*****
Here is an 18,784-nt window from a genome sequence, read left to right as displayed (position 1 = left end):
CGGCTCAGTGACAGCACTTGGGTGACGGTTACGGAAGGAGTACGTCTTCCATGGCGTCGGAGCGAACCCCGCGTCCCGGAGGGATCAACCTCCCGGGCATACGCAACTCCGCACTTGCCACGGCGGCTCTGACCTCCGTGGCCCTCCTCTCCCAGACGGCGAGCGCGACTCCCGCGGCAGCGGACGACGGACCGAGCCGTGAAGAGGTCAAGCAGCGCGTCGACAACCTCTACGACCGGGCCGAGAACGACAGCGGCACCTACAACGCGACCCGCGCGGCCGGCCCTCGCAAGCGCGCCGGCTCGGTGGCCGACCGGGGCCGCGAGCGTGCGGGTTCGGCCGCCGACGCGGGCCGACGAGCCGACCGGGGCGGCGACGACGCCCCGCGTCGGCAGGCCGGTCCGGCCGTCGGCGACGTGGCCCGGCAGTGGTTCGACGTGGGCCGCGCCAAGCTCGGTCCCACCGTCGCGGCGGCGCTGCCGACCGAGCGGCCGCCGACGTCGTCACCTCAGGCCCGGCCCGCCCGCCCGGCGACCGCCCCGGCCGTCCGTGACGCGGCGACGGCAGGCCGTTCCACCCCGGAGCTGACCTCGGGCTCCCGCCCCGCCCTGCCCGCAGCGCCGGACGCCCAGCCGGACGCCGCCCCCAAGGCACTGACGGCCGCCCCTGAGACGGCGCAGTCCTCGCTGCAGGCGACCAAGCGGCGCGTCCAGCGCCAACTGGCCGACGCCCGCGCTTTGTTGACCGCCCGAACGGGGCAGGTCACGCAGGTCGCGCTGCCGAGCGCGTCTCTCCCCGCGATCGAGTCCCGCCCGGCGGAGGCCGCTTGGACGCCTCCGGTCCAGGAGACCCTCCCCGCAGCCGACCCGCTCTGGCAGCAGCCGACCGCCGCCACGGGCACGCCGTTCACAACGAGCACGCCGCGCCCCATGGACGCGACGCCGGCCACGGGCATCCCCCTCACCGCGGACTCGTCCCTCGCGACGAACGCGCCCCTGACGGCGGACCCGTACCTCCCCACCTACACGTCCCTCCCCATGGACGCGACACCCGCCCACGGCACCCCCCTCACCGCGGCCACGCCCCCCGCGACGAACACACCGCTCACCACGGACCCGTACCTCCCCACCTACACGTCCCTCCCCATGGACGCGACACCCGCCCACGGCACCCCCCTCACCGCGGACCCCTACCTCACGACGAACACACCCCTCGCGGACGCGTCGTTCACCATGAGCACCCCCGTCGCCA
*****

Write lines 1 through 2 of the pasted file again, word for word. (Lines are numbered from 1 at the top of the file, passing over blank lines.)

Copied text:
Here is an 18,784-nt window from a genome sequence, read left to right as displayed (position 1 = left end):
CGGCTCAGTGACAGCACTTGGGTGACGGTTACGGAAGGAGTACGTCTTCCATGGCGTCGGAGCGAACCCCGCGTCCCGGAGGGATCAACCTCCCGGGCATACGCAACTCCGCACTTGCCACGGCGGCTCTGACCTCCGTGGCCCTCCTCTCCCAGACGGCGAGCGCGACTCCCGCGGCAGCGGACGACGGACCGAGCCGTGAAGAGGTCAAGCAGCGCGTCGACAACCTCTACGACCGGGCCGAGAACGACAGCGGCACCTACAACGCGACCCGCGCGGCCGGCCCTCGCAAGCGCGCCGGCTCGGTGGCCGACCGGGGCCGCGAGCGTGCGGGTTCGGCCGCCGACGCGGGCCGACGAGCCGACCGGGGCGGCGACGACGCCCCGCGTCGGCAGGCCGGTCCGGCCGTCGGCGACGTGGCCCGGCAGTGGTTCGACGTGGGCCGCGCCAAGCTCGGTCCCACCGTCGCGGCGGCGCTGCCGACCGAGCGGCCGCCGACGTCGTCACCTCAGGCCCGGCCCGCCCGCCCGGCGACCGCCCCGGCCGTCCGTGACGCGGCGACGGCAGGCCGTTCCACCCCGGAGCTGACCTCGGGCTCCCGCCCCGCCCTGCCCGCAGCGCCGGACGCCCAGCCGGACGCCGCCCCCAAGGCACTGACGGCCGCCCCTGAGACGGCGCAGTCCTCGCTGCAGGCGACCAAGCGGCGCGTCCAGCGCCAACTGGCCGACGCCCGCGCTTTGTTGACCGCCCGAACGGGGCAGGTCACGCAGGTCGCGCTGCCGAGCGCGTCTCTCCCCGCGATCGAGTCCCGCCCGGCGGAGGCCGCTTGGACGCCTCCGGTCCAGGAGACCCTCCCCGCAGCCGACCCGCTCTGGCAGCAGCCGACCGCCGCCACGGGCACGCCGTTCACAACGAGCACGCCGCGCCCCATGGACGCGACGCCGGCCACGGGCATCCCCCTCACCGCGGACTCGTCCCTCGCGACGAACGCGCCCCTGACGGCGGACCCGTACCTCCCCACCTACACGTCCCTCCCCATGGACGCGACACCCGCCCACGGCACCCCCCTCACCGCGGCCACGCCCCCCGCGACGAACACACCGCTCACCACGGACCCGTACCTCCCCACCTACACGTCCCTCCCCATGGACGCGACACCCGCCCACGGCACCCCCCTCACCGCGGACCCCTACCTCACGACGAACACACCCCTCGCGGACGCGTCGTTCACCATGAGCACCCCCGTCGCCA